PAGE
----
Maine’s rate of uninsured declines amid Medicaid expansion

0
9

(The Center Square) – The number of low-income Mainers who lack basic health insurance has declined dramatically under an expansion of the federal Medicaid program.

That’s according to a new federal report, which shows Maine’s uninsured rate dropped 4.9 percentage points – from 21.3% in 2018 to 16.5% in 2020 – among adults aged 19-64 who qualified to receive coverage under the expansion.

This was the third-largest decline among states – after Virginia and Idaho – during that time period, the report by the U.S. Department of Health and Human Services shows.

Gov. Janet Mills seized on the report to tout her administration’s work to expand Medicaid coverage for tens of thousands of low-income Maine residents.

“Expanding health care was the right thing to do for our people and for our economy,” the Democrat said in a statement. “Nearly 98,000 people across Maine can see a doctor, afford medications, and receive preventive care to keep them healthy – which is critically important as we recover from the pandemic.”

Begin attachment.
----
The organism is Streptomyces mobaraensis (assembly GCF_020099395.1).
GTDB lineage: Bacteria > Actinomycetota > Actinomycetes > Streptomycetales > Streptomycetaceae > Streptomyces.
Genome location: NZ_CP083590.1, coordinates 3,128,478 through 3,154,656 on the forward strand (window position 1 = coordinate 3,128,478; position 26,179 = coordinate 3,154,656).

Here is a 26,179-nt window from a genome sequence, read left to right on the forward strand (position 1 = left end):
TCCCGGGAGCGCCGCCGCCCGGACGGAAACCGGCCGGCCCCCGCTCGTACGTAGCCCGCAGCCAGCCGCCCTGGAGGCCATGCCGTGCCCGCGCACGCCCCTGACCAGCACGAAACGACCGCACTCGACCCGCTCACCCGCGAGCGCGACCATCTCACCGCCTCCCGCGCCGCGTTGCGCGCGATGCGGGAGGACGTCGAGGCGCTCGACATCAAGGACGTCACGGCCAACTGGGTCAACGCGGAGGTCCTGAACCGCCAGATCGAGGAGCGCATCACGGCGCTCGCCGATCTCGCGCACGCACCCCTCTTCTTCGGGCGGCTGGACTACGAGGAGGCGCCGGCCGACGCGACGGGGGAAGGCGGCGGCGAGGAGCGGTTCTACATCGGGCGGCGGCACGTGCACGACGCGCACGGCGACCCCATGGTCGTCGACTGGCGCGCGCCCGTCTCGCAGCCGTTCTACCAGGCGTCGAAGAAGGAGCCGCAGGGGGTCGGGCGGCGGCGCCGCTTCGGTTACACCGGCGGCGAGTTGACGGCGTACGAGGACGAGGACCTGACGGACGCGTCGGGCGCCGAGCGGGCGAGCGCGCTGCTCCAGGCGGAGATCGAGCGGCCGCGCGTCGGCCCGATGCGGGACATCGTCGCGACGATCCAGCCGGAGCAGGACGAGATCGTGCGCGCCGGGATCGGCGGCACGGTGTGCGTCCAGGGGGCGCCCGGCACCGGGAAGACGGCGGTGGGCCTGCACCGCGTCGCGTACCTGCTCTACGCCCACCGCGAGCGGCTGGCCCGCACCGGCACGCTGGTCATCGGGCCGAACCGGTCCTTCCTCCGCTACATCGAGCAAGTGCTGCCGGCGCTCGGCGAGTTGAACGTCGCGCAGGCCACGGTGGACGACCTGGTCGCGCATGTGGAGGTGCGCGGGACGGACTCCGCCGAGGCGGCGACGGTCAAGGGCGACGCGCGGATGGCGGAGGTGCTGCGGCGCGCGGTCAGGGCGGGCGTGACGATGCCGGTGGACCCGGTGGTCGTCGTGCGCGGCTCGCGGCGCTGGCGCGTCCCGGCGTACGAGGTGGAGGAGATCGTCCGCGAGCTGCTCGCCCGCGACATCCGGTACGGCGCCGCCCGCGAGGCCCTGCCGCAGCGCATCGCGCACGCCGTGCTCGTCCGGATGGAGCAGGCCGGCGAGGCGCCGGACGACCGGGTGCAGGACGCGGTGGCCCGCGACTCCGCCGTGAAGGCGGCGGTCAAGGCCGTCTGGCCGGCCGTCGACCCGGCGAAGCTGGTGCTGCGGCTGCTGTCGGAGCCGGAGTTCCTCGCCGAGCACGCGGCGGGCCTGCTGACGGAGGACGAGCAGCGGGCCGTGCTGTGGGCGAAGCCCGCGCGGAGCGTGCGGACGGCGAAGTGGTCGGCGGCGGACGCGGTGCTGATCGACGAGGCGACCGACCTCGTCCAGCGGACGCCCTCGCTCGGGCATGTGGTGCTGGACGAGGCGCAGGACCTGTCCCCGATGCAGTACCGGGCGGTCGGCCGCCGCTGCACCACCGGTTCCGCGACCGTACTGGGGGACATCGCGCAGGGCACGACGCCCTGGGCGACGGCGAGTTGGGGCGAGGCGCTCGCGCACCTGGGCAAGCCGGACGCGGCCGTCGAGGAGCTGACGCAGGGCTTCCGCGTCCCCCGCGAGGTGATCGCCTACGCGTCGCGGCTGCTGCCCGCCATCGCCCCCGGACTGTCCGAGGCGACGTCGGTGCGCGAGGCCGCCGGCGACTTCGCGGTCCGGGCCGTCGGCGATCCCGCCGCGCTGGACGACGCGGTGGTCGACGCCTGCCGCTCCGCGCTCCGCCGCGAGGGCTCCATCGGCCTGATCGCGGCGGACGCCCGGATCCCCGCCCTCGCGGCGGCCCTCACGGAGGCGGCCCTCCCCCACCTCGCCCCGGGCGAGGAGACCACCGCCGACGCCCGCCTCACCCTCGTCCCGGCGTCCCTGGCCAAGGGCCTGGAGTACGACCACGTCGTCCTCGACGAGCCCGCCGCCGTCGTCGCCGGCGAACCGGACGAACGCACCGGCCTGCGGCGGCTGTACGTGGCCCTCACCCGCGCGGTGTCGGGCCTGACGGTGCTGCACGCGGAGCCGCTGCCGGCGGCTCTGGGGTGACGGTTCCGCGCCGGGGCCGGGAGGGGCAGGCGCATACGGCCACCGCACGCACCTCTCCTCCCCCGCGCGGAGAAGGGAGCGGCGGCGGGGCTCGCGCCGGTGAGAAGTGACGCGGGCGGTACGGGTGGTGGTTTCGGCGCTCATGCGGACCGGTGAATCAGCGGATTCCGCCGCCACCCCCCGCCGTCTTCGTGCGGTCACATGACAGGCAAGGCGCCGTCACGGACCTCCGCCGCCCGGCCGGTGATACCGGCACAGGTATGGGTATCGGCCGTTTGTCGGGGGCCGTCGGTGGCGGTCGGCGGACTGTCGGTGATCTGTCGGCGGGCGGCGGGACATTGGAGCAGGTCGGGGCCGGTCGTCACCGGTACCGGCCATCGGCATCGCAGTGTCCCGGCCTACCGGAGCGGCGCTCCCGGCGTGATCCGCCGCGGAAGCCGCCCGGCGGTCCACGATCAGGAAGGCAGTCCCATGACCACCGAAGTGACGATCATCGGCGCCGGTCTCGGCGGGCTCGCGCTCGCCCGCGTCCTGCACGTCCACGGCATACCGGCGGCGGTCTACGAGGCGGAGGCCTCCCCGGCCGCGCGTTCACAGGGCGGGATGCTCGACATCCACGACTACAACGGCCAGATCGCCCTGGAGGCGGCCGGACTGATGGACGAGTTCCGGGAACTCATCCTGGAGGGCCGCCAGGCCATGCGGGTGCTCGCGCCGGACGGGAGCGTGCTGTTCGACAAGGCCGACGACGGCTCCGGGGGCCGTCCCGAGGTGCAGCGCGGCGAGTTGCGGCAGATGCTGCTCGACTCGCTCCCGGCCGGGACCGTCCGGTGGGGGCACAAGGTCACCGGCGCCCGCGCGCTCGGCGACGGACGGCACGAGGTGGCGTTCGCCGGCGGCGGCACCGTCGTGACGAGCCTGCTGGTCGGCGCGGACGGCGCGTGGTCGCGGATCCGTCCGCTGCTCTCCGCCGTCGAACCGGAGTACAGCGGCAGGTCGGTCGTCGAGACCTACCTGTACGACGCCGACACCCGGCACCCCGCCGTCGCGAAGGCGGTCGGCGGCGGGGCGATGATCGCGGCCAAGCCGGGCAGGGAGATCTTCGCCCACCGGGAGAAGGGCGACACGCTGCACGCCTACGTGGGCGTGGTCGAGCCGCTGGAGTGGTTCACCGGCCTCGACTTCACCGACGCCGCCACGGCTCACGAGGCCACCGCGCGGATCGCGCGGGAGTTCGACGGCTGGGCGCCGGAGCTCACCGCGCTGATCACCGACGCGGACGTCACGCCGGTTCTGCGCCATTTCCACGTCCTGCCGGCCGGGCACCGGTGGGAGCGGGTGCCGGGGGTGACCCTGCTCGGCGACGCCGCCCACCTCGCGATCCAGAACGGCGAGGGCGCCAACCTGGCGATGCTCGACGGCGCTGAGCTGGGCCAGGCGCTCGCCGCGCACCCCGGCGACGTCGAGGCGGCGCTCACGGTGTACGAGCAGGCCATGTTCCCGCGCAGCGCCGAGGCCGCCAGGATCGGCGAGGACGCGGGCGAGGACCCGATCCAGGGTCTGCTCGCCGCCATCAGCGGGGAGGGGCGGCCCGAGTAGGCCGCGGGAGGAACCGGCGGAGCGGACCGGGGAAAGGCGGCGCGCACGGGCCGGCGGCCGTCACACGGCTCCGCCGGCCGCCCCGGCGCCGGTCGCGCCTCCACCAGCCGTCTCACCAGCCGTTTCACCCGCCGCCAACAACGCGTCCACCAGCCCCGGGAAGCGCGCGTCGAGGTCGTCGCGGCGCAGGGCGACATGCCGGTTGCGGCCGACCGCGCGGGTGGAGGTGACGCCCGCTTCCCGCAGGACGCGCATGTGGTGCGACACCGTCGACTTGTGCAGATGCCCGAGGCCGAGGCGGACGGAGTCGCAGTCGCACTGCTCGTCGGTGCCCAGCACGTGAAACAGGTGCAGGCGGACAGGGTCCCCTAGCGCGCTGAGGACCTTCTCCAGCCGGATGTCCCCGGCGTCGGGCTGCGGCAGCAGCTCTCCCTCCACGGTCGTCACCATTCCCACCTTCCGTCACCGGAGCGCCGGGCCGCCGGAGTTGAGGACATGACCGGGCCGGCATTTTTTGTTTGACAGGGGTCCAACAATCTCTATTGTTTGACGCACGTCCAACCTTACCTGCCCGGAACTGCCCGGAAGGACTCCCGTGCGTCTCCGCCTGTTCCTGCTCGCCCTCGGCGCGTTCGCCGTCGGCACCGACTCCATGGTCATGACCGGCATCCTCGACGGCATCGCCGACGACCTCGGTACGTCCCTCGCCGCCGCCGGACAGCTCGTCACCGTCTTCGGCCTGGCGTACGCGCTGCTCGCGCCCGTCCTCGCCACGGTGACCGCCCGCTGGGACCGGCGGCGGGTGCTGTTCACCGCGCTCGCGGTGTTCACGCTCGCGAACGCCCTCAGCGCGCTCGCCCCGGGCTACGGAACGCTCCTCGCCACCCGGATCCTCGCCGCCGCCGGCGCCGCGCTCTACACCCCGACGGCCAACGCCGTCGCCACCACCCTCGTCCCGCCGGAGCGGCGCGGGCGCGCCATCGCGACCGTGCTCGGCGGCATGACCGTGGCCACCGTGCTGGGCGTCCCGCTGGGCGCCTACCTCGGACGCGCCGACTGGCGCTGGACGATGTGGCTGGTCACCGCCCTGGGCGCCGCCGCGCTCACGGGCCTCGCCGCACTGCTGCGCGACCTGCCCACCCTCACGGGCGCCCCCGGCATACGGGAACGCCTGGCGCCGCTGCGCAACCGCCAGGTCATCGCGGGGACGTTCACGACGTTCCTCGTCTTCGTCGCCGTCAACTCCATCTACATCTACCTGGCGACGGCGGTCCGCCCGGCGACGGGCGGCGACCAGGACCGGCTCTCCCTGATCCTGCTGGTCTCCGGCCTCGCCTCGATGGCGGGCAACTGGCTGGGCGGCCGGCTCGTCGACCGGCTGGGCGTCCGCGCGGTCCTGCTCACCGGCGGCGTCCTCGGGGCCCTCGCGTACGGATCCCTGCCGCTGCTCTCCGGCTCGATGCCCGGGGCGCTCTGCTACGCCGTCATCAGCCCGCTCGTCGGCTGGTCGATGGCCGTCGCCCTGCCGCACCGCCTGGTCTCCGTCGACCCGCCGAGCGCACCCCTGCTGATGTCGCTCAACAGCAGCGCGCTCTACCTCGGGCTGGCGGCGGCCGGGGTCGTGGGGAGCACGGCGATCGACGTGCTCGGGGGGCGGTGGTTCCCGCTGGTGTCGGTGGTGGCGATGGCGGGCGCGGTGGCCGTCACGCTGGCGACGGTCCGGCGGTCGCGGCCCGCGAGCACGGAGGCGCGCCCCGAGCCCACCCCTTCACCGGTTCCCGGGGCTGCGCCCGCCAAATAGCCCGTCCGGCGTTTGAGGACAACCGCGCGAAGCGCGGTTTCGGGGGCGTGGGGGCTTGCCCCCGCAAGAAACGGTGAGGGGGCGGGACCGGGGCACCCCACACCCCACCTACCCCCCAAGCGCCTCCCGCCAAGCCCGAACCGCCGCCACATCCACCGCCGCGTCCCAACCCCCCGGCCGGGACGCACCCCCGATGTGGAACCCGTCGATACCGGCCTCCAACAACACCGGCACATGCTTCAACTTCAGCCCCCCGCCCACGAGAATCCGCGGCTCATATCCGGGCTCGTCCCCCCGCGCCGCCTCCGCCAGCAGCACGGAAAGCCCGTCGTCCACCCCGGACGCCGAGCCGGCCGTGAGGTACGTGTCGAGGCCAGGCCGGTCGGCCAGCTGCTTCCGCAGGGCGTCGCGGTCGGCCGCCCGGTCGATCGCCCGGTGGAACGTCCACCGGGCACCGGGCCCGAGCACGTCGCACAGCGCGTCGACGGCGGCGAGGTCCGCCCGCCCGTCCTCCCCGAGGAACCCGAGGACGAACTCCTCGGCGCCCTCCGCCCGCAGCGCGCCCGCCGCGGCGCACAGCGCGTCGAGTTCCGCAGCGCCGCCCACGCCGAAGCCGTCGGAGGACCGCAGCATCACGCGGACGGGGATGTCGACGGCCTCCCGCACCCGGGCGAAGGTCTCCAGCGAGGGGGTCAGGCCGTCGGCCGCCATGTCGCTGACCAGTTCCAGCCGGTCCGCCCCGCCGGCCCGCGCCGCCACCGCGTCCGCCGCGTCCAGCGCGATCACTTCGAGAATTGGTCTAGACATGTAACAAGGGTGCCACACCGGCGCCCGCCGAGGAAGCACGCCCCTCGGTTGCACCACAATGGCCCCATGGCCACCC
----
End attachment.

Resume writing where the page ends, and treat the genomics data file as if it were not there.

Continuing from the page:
Under the Medicaid expansion, which was approved by Maine voters in the 2017 elections, the federal government covers about 90% of the cost of coverage, according to the Mills administration. Nearly 98,000 low-income residents are now covered through the program, which Mills said has helped approximately 1 in 10 residents afford health coverage.

For Mills, the success of the Medicaid expansion also has political implications. Her Republican predecessor, former Gov. Paul LePage, had blocked efforts to expand Medicaid coverage in the state during his tenure in the governor’s office. LePage is running for his old job with a challenge to Mills in the upcoming elections.

Despite his opposition, LePage was ordered by the Supreme Court in 2018 – shortly before he left office – to apply for the Medicaid expansion after he was sued for defying the voter-approved plan to expand Medicaid coverage. LePage argued that the federal government could eliminate funding for the program, leaving the state on the hook.